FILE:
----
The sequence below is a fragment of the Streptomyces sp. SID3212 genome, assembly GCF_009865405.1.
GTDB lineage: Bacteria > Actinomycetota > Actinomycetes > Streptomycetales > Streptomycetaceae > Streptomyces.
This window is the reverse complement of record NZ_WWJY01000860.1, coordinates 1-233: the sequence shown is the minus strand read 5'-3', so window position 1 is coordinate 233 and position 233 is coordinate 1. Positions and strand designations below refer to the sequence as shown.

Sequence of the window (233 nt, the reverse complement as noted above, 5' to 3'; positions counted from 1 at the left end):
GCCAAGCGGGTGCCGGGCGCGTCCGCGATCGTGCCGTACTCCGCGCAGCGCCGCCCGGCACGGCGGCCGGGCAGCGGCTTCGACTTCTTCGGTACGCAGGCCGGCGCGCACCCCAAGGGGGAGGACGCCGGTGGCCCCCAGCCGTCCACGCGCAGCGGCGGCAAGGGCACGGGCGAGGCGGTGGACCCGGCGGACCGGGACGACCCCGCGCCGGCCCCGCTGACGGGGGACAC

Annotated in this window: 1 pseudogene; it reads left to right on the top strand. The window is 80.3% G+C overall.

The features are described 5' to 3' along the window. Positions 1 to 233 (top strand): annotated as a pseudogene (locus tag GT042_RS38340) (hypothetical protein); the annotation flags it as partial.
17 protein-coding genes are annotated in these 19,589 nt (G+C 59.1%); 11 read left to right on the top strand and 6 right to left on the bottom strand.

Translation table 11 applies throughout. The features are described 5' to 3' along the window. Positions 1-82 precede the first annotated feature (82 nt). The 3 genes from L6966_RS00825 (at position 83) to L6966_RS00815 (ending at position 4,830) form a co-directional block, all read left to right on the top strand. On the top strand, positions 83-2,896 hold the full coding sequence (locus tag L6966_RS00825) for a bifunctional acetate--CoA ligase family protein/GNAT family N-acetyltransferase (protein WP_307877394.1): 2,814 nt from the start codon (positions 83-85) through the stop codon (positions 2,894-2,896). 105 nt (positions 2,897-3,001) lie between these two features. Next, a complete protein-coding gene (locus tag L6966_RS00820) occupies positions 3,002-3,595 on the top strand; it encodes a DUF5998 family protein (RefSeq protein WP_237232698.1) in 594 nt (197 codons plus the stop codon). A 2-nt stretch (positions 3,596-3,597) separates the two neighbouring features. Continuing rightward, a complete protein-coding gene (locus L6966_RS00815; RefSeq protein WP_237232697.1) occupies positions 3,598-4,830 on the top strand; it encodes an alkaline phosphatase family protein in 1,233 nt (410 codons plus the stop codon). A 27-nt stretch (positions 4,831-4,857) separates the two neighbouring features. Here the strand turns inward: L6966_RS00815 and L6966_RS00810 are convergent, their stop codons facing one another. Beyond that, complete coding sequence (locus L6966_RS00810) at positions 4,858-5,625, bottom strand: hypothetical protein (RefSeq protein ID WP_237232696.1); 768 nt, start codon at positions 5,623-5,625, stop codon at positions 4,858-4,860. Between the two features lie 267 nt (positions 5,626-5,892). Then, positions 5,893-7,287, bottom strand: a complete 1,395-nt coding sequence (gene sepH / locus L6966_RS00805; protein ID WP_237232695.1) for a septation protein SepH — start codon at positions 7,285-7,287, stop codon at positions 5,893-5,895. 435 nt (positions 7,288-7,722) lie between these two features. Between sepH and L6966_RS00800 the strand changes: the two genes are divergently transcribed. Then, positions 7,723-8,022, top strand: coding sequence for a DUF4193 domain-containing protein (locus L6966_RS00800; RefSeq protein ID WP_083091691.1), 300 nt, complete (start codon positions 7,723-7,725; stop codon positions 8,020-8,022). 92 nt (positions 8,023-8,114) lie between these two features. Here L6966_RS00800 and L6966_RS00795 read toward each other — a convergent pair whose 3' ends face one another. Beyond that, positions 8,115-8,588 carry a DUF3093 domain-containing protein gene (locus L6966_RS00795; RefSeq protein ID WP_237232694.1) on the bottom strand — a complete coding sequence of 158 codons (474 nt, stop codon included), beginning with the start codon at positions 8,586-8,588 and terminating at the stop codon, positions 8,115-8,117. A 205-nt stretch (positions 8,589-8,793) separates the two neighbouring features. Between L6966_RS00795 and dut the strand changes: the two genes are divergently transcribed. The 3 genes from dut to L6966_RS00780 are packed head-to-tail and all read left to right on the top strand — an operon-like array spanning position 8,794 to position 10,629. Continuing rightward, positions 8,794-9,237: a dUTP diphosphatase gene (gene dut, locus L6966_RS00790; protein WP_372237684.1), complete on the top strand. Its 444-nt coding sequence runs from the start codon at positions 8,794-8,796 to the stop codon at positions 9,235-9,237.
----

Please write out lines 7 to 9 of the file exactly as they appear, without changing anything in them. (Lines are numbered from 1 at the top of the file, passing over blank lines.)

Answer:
The features are described 5' to 3' along the window. Positions 1 to 233 (top strand): annotated as a pseudogene (locus tag GT042_RS38340) (hypothetical protein); the annotation flags it as partial.
17 protein-coding genes are annotated in these 19,589 nt (G+C 59.1%); 11 read left to right on the top strand and 6 right to left on the bottom strand.

Translation table 11 applies throughout. The features are described 5' to 3' along the window. Positions 1-82 precede the first annotated feature (82 nt). The 3 genes from L6966_RS00825 (at position 83) to L6966_RS00815 (ending at position 4,830) form a co-directional block, all read left to right on the top strand. On the top strand, positions 83-2,896 hold the full coding sequence (locus tag L6966_RS00825) for a bifunctional acetate--CoA ligase family protein/GNAT family N-acetyltransferase (protein WP_307877394.1): 2,814 nt from the start codon (positions 83-85) through the stop codon (positions 2,894-2,896). 105 nt (positions 2,897-3,001) lie between these two features. Next, a complete protein-coding gene (locus tag L6966_RS00820) occupies positions 3,002-3,595 on the top strand; it encodes a DUF5998 family protein (RefSeq protein WP_237232698.1) in 594 nt (197 codons plus the stop codon). A 2-nt stretch (positions 3,596-3,597) separates the two neighbouring features. Continuing rightward, a complete protein-coding gene (locus L6966_RS00815; RefSeq protein WP_237232697.1) occupies positions 3,598-4,830 on the top strand; it encodes an alkaline phosphatase family protein in 1,233 nt (410 codons plus the stop codon). A 27-nt stretch (positions 4,831-4,857) separates the two neighbouring features. Here the strand turns inward: L6966_RS00815 and L6966_RS00810 are convergent, their stop codons facing one another. Beyond that, complete coding sequence (locus L6966_RS00810) at positions 4,858-5,625, bottom strand: hypothetical protein (RefSeq protein ID WP_237232696.1); 768 nt, start codon at positions 5,623-5,625, stop codon at positions 4,858-4,860. Between the two features lie 267 nt (positions 5,626-5,892). Then, positions 5,893-7,287, bottom strand: a complete 1,395-nt coding sequence (gene sepH / locus L6966_RS00805; protein ID WP_237232695.1) for a septation protein SepH — start codon at positions 7,285-7,287, stop codon at positions 5,893-5,895. 435 nt (positions 7,288-7,722) lie between these two features. Between sepH and L6966_RS00800 the strand changes: the two genes are divergently transcribed. Then, positions 7,723-8,022, top strand: coding sequence for a DUF4193 domain-containing protein (locus L6966_RS00800; RefSeq protein ID WP_083091691.1), 300 nt, complete (start codon positions 7,723-7,725; stop codon positions 8,020-8,022). 92 nt (positions 8,023-8,114) lie between these two features. Here L6966_RS00800 and L6966_RS00795 read toward each other — a convergent pair whose 3' ends face one another. Beyond that, positions 8,115-8,588 carry a DUF3093 domain-containing protein gene (locus L6966_RS00795; RefSeq protein ID WP_237232694.1) on the bottom strand — a complete coding sequence of 158 codons (474 nt, stop codon included), beginning with the start codon at positions 8,586-8,588 and terminating at the stop codon, positions 8,115-8,117. A 205-nt stretch (positions 8,589-8,793) separates the two neighbouring features. Between L6966_RS00795 and dut the strand changes: the two genes are divergently transcribed. The 3 genes from dut to L6966_RS00780 are packed head-to-tail and all read left to right on the top strand — an operon-like array spanning position 8,794 to position 10,629. Continuing rightward, positions 8,794-9,237: a dUTP diphosphatase gene (gene dut, locus L6966_RS00790; protein WP_372237684.1), complete on the top strand. Its 444-nt coding sequence runs from the start codon at positions 8,794-8,796 to the stop codon at positions 9,235-9,237.